Remember when the Chevrolet Impala was so big and wide that you could land a helicopter on it and still have room for a large dance band?
You can’t buy a new Impala like that anymore. Thankfully.
But what you can get today is a nicely styled front-drive sedan that looks midsize-manageable from the outside but is big-car cavernous on the inside. And if you get the LS model — the tested Impala in this case — the standard 3.8-liter V-6 power plant lays down 200 horses with barely a yawn.
For those who think safety first, the 2002 Impala pulled down the National Highway Traffic Safety Administration’s highest ranking (five stars) in both front- and side-impact testing.
All for a starting price of $23,925. Keep in mind that this is the starting fare for the fancier Impala LS. The base Impala sedan with the only slightly less enthusiastic 3.4-liter V-6 (180 horsepower), many of the same standard amenities as the LS and the same level of impact safety starts at $20,325.
For people used to seeing bottom lines of $28,000 to $30,000 on similarly equipped sedans, the Impala is a pleasant surprise.
From a distance, the Impala — an impala is a medium-size, reddish-coated antelope native to Africa, for those of you out there who have been wondering for years what in the heck the name meant — might not blow you away. From 100 feet away, it looks similar to other sedans on the road, particularly General Motors-built sedans.
Up close, it’s a different story.
It’s hardly the square box others have called it; exterior lines are downright sporty, with front and rear exterior light assemblies particularly pleasing to the eye. With the LS, a spoiler on the rear decklid enhances the sporty appearance.
When I took passengers out for a spin in the Impala, those sitting in the back seat invariably expressed surprise, with comments such as: “Holy cow, my knees don’t touch the front seats. … Look at the room back here. … Gosh, this car didn’t look this big from the outside.”
Case closed. Interior roominess is no problem in the latest generation of Impala.
Front seats were luxury-level comfortable, situated before an uncomplicated dashboard and easily understood controls.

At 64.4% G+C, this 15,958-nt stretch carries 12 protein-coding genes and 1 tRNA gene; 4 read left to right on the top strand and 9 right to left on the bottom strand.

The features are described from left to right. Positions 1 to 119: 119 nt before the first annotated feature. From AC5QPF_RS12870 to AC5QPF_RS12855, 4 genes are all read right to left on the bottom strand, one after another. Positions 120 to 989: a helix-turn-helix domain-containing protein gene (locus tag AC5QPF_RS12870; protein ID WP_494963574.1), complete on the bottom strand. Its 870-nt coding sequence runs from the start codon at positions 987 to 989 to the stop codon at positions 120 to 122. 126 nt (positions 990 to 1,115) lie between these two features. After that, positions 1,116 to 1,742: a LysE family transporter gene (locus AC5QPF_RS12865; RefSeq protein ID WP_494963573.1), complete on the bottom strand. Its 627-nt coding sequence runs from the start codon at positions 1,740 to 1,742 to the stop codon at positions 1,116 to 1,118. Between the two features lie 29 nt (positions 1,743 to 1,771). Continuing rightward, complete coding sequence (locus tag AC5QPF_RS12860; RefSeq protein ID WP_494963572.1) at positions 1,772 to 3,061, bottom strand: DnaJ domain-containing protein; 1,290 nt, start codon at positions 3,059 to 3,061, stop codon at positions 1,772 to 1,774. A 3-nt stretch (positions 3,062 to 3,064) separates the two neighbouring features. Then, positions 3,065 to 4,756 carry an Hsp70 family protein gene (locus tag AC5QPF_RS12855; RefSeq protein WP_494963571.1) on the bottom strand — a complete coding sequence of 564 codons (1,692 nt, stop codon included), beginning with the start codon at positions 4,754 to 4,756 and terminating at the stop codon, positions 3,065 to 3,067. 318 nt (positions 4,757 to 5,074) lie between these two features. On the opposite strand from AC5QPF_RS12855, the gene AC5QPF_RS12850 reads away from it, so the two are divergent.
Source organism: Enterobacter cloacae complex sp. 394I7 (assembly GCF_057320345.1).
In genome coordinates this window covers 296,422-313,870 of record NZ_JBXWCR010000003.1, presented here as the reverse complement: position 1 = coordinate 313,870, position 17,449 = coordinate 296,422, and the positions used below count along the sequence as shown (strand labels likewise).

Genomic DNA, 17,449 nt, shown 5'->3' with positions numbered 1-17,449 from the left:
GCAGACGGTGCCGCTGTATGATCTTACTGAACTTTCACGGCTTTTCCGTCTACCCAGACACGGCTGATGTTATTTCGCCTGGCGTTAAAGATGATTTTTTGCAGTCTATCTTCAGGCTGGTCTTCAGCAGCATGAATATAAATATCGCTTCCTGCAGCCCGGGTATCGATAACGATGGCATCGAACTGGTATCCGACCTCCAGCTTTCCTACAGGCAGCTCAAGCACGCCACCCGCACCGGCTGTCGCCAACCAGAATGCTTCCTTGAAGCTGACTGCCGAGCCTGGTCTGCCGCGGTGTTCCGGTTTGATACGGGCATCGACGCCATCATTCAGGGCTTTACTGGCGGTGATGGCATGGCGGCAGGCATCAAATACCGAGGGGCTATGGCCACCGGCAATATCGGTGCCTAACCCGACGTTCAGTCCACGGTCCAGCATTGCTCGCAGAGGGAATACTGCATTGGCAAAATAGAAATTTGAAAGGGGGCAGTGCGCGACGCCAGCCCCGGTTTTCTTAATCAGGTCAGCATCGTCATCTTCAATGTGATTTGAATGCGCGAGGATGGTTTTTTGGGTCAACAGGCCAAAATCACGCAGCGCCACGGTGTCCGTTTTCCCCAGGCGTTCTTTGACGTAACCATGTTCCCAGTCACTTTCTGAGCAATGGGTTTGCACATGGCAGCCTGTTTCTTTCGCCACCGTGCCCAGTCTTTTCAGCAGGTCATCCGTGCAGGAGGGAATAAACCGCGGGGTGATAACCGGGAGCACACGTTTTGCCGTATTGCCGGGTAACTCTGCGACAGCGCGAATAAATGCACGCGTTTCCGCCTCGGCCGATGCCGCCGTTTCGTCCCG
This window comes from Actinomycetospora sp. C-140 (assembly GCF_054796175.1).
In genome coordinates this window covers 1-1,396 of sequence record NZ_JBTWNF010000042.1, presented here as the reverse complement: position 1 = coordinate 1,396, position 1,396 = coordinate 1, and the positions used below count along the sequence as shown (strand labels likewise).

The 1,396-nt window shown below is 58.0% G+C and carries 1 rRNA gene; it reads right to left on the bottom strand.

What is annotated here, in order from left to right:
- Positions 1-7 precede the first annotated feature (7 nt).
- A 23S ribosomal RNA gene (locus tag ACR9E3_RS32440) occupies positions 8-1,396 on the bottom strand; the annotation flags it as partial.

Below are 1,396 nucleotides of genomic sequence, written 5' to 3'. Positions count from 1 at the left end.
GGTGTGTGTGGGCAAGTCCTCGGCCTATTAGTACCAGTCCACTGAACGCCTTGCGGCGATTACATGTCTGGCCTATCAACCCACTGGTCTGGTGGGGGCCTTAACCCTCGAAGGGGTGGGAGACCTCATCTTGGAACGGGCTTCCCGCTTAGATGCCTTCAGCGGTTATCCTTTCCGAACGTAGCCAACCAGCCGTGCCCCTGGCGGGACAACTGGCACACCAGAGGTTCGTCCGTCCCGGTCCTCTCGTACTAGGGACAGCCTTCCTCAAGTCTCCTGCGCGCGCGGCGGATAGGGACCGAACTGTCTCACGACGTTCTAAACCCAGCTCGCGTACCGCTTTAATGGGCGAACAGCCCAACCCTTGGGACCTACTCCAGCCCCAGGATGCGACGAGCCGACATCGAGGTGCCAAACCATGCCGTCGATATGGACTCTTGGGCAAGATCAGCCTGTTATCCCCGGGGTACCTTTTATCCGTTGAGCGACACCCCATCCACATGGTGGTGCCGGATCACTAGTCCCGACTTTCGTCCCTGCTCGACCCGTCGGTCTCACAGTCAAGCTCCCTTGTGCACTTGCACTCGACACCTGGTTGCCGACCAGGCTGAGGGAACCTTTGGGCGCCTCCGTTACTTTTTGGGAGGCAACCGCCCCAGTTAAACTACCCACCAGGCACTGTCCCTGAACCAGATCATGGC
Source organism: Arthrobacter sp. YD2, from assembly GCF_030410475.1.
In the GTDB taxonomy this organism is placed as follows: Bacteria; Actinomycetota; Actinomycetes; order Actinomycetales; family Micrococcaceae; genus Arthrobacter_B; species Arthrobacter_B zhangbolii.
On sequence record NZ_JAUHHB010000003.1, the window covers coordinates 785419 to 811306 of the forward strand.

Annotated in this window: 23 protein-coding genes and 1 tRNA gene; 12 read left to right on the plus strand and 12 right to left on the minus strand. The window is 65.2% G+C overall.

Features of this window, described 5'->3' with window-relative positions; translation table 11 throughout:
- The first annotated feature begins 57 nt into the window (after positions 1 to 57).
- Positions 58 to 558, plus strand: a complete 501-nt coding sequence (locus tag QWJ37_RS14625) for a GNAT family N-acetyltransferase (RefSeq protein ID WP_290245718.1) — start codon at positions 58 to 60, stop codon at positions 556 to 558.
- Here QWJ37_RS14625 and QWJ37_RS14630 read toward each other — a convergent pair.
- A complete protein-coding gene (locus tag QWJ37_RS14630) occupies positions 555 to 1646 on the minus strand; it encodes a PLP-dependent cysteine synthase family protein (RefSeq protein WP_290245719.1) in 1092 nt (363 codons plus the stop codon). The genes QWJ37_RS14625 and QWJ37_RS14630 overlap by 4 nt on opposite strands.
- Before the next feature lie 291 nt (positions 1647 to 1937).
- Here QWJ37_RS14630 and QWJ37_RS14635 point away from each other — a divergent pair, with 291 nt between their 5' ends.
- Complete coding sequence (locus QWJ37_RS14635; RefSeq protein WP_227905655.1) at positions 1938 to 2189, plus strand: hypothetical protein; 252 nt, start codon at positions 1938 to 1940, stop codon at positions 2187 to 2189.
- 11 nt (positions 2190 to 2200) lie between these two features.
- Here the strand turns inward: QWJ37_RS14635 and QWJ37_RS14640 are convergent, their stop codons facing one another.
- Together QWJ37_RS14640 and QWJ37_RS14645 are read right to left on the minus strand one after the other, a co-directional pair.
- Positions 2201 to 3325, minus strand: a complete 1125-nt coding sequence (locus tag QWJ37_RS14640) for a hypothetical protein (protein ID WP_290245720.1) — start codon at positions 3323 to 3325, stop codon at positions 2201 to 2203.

General Motors Corp. has had plenty of time to tweak and perfect the “3800 Series” engine found in the Impala LS and other GM products. And it shows. The engine performed all chores well, and though an LS will not snap your neck off the line, it has more than enough juice to get you down the road in a hurry.
Not only that, the 3.8-liter motor on the LS boasts one of the top fuel-economy ratings in the V-6 class — 19 miles per gallon in city driving and 29 mpg on the highway.
Most of the critic hits I’ve seen directed at the 2002 Impala seem to have been along the lines of it isn’t a Lexus. Well, yeah!
It also doesn’t cost $50,000.
The Impala seems to be the perfect answer for those questioning the wis dom of buying a large, American-made sedan. If you’re feeling guilty about buying American in a world of stylish imports, Impala should help you get over that needless guilt.
And if there’s even a shred of guilt still remaining, the cost savings you derived from purchasing an Impala should be enough to destroy it.
Throw on top of all this the fact that the Impala has a little bit of history going for it. It’s the best-selling passenger car in Chevrolet history.
That, my friends, is saying something.
It might not corner like a Mercedes. It might not have the technological finery of an Infiniti. And it might not tear off the line like a muscled-up Acura.
But the Impala has enough going for it to make it a must-see on your wish list of possible sedan purchases.
Chevrolet Impala at a glance
Make/model: 2002 Chevrolet Impala LS.
Vehicle type: Five-passenger, front-drive, full-size sedan.
Base price: $23,925 (as tested, $26,815).
E fuel economy: 19 miles per gallon city; 29 mpg highway.
Transmission: Electronic four-speed automatic with overdrive.
Steering: Power rack and pinion.
Brakes: Power four-wheel discs with anti-lock.
Suspension type: Four-wheel independent with MacPherson struts, coil springs and stabilizer bars front and rear.
Interior volume: 123.1 cubic feet.
Trunk volume: 18.6 cubic feet.
Fuel tank: 17 gallons.
Curb weight: 3,450 pounds.
Front track: 62 inches.
Rear track: 61.1 inches.
Height: 57.3 inches.
Length: 200 inches.
Wheelbase: 110.5 inches.
Width: 73 inches.
Tires: P225/60R16N blackwall touring.
Final assembly point: Oshawa, Ontario, Canada.